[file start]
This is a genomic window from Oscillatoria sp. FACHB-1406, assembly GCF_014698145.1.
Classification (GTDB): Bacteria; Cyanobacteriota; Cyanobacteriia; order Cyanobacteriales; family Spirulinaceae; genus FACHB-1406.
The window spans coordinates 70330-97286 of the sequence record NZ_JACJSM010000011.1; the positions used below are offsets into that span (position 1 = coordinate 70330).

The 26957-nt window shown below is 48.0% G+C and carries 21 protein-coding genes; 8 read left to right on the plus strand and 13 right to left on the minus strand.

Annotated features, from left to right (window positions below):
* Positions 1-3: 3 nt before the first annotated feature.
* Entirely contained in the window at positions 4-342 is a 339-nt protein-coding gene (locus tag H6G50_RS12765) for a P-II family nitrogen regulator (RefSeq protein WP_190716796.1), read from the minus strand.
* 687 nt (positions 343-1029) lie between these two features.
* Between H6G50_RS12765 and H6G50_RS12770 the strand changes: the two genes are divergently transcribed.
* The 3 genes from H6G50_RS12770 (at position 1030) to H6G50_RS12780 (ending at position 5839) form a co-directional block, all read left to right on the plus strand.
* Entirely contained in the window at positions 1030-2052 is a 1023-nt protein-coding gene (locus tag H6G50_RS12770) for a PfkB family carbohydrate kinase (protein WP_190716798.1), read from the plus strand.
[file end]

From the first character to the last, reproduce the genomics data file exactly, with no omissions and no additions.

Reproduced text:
This is a genomic window from Oscillatoria sp. FACHB-1406, assembly GCF_014698145.1.
Classification (GTDB): Bacteria; Cyanobacteriota; Cyanobacteriia; order Cyanobacteriales; family Spirulinaceae; genus FACHB-1406.
The window spans coordinates 70330-97286 of the sequence record NZ_JACJSM010000011.1; the positions used below are offsets into that span (position 1 = coordinate 70330).

The 26957-nt window shown below is 48.0% G+C and carries 21 protein-coding genes; 8 read left to right on the plus strand and 13 right to left on the minus strand.

Annotated features, from left to right (window positions below):
* Positions 1-3: 3 nt before the first annotated feature.
* Entirely contained in the window at positions 4-342 is a 339-nt protein-coding gene (locus tag H6G50_RS12765) for a P-II family nitrogen regulator (RefSeq protein WP_190716796.1), read from the minus strand.
* 687 nt (positions 343-1029) lie between these two features.
* Between H6G50_RS12765 and H6G50_RS12770 the strand changes: the two genes are divergently transcribed.
* The 3 genes from H6G50_RS12770 (at position 1030) to H6G50_RS12780 (ending at position 5839) form a co-directional block, all read left to right on the plus strand.
* Entirely contained in the window at positions 1030-2052 is a 1023-nt protein-coding gene (locus tag H6G50_RS12770) for a PfkB family carbohydrate kinase (protein WP_190716798.1), read from the plus strand.